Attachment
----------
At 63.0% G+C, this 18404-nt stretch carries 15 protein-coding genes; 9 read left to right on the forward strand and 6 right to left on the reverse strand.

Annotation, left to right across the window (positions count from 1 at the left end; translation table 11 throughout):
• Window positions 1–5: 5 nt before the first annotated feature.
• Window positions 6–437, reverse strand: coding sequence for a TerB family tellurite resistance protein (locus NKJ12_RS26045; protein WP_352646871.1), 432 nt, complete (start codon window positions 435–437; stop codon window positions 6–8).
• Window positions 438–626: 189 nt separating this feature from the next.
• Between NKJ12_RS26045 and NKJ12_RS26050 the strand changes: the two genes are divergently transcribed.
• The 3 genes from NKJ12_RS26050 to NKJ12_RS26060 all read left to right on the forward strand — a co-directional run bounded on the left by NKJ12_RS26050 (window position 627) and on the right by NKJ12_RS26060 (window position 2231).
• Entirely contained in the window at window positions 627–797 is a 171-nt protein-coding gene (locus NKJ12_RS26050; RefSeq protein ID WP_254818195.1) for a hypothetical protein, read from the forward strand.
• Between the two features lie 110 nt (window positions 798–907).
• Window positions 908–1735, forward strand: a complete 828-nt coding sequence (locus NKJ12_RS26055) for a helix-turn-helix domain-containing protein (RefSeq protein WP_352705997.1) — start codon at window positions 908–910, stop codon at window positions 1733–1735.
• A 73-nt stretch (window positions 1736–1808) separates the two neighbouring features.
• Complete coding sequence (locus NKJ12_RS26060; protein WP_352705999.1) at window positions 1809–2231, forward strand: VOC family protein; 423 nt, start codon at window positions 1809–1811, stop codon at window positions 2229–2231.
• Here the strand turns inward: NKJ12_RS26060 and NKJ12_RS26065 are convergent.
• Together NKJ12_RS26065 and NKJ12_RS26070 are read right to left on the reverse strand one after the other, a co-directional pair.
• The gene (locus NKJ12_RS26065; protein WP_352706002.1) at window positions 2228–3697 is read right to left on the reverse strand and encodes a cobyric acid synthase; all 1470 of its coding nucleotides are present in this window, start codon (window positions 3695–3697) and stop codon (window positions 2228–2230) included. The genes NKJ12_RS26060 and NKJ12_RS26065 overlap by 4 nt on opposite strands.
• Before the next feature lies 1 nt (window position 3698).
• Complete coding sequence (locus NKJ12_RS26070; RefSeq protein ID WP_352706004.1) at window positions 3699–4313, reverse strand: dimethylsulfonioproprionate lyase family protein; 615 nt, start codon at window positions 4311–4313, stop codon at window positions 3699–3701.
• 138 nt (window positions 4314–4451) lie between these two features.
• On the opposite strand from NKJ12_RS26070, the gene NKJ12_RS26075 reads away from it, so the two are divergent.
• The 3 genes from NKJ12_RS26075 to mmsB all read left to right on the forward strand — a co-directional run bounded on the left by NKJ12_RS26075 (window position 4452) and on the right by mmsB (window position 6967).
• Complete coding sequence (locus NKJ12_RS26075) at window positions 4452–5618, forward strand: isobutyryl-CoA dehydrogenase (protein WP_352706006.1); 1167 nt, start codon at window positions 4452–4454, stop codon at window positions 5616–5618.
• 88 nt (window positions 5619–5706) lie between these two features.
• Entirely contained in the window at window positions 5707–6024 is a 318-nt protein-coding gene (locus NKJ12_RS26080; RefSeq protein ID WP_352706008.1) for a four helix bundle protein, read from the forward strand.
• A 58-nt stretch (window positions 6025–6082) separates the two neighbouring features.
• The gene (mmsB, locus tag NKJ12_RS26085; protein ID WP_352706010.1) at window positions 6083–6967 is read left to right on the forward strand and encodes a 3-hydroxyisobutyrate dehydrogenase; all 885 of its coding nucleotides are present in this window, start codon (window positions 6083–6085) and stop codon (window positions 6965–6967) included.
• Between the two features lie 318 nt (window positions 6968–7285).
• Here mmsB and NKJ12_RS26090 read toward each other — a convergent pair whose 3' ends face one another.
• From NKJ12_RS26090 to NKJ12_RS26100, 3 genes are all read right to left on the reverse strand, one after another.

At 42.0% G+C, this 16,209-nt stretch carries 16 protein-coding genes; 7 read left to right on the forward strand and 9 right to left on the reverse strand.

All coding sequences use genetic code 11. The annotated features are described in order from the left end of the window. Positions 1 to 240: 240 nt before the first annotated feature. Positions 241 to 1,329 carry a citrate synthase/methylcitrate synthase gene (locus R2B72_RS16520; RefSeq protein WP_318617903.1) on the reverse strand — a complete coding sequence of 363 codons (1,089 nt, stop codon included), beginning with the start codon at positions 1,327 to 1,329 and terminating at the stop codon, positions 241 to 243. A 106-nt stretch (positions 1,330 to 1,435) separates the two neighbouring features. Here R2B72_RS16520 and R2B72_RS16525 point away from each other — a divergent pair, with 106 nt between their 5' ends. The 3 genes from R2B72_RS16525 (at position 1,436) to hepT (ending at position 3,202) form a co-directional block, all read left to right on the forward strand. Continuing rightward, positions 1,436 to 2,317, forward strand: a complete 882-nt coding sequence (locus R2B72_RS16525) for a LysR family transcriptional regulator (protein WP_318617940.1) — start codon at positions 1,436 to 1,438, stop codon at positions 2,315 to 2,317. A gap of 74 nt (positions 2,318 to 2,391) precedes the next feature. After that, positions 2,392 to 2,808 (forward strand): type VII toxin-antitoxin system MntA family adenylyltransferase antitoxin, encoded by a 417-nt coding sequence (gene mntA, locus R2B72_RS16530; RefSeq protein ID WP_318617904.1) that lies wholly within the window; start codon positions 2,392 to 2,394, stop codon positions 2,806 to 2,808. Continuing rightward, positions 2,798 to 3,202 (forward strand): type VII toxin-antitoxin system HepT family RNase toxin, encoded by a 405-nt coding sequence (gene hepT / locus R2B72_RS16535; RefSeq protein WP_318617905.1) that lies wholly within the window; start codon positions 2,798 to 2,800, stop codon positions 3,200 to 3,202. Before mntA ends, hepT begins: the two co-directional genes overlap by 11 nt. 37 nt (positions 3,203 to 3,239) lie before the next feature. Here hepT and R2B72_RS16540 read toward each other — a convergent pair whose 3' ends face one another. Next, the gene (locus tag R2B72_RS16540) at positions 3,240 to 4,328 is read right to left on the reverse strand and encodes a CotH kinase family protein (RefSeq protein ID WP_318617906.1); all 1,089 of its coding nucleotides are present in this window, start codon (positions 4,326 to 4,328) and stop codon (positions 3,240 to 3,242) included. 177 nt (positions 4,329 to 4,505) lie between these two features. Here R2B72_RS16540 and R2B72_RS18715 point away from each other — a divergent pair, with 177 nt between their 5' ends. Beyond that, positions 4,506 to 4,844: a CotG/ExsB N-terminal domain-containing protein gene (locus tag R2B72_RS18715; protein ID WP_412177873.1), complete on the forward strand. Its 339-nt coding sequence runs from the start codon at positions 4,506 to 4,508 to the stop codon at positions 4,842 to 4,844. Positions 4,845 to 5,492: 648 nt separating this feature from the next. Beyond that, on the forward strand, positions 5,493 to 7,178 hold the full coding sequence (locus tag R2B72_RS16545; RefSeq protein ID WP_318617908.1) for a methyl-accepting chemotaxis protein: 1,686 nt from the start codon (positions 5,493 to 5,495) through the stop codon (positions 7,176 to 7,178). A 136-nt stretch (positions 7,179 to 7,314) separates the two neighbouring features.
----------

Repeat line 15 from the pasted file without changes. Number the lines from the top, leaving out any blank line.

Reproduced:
• The gene (locus NKJ12_RS26065; protein WP_352706002.1) at window positions 2228–3697 is read right to left on the reverse strand and encodes a cobyric acid synthase; all 1470 of its coding nucleotides are present in this window, start codon (window positions 3695–3697) and stop codon (window positions 2228–2230) included. The genes NKJ12_RS26060 and NKJ12_RS26065 overlap by 4 nt on opposite strands.